The University of Michigan’s most legendary president coined what’s become an unofficial mission statement for one of the nation’s first public universities: to provide “an uncommon education for the common man.”
Michigan, he declared, would be an antidote to aristocracy.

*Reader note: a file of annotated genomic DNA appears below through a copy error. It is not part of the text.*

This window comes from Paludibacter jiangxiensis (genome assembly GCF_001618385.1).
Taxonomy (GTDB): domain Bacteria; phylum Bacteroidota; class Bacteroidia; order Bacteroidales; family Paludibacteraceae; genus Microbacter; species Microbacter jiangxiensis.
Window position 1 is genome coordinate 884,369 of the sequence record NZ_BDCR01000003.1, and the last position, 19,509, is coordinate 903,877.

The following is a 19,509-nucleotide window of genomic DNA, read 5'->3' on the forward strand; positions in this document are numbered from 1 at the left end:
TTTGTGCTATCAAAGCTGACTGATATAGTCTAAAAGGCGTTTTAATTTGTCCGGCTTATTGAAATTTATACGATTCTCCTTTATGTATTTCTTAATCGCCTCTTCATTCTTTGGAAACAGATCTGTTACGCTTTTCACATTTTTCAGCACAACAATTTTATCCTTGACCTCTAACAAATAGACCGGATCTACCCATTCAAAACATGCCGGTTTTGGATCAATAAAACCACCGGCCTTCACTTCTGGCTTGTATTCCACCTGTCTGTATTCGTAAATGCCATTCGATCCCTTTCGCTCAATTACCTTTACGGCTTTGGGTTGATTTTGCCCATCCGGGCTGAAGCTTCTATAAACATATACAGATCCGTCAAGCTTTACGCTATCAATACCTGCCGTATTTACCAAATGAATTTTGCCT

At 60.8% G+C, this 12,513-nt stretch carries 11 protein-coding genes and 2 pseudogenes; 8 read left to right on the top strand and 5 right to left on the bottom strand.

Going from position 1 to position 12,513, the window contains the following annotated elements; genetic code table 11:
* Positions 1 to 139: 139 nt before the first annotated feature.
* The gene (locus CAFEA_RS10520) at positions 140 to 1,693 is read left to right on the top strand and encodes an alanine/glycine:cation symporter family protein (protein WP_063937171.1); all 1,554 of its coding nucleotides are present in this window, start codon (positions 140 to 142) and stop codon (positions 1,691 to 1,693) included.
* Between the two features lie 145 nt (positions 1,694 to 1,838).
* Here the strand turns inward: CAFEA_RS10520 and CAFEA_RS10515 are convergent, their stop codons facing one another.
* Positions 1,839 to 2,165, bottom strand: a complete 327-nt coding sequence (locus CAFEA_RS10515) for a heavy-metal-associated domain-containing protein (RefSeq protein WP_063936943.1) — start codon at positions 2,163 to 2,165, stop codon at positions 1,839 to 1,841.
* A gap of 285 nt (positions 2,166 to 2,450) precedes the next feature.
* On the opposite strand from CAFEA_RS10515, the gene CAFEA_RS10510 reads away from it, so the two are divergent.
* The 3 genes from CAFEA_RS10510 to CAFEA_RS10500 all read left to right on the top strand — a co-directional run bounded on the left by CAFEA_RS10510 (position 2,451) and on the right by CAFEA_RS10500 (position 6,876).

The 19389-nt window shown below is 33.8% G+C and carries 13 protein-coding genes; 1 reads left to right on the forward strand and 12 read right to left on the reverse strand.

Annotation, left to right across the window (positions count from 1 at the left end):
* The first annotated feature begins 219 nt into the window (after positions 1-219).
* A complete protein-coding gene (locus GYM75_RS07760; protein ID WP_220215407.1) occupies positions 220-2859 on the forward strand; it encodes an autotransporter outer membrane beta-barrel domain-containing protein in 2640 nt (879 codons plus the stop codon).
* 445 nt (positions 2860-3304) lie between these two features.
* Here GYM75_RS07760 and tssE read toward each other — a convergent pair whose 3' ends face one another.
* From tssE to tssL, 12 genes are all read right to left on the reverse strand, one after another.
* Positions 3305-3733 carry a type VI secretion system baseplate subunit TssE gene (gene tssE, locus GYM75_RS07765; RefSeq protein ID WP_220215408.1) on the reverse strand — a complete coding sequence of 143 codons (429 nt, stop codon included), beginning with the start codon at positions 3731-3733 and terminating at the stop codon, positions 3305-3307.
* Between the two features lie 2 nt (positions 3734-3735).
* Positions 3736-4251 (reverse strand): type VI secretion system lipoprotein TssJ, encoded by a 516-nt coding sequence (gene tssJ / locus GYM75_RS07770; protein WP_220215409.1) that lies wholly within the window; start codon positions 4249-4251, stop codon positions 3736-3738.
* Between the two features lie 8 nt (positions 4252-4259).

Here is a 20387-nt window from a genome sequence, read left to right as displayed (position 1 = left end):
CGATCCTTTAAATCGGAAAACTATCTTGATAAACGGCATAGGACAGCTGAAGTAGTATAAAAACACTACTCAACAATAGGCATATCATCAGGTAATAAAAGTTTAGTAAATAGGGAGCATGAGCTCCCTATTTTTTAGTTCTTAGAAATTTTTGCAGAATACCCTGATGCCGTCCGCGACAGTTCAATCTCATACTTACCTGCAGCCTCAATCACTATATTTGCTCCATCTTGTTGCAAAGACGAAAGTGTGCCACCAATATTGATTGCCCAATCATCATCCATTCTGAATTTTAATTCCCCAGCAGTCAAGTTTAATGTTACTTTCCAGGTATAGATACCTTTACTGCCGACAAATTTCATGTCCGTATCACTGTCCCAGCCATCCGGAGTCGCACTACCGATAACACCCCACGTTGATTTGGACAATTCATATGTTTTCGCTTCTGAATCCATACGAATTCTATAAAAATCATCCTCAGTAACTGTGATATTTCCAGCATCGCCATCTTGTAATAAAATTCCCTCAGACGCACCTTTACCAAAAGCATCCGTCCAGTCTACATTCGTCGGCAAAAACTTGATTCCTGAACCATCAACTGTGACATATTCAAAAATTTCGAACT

“Have an aristocracy of birth if you will or of riches if you wish, but give our plain boys from the log cabins a chance to develop their minds with the best learning and we fear nothing from your aristocracy,” that president, James Angell, said in 1879. “In the fierce competitions of life something besides blue blood or inherited wealth is needed to compete with the brains and character from the cabins.”
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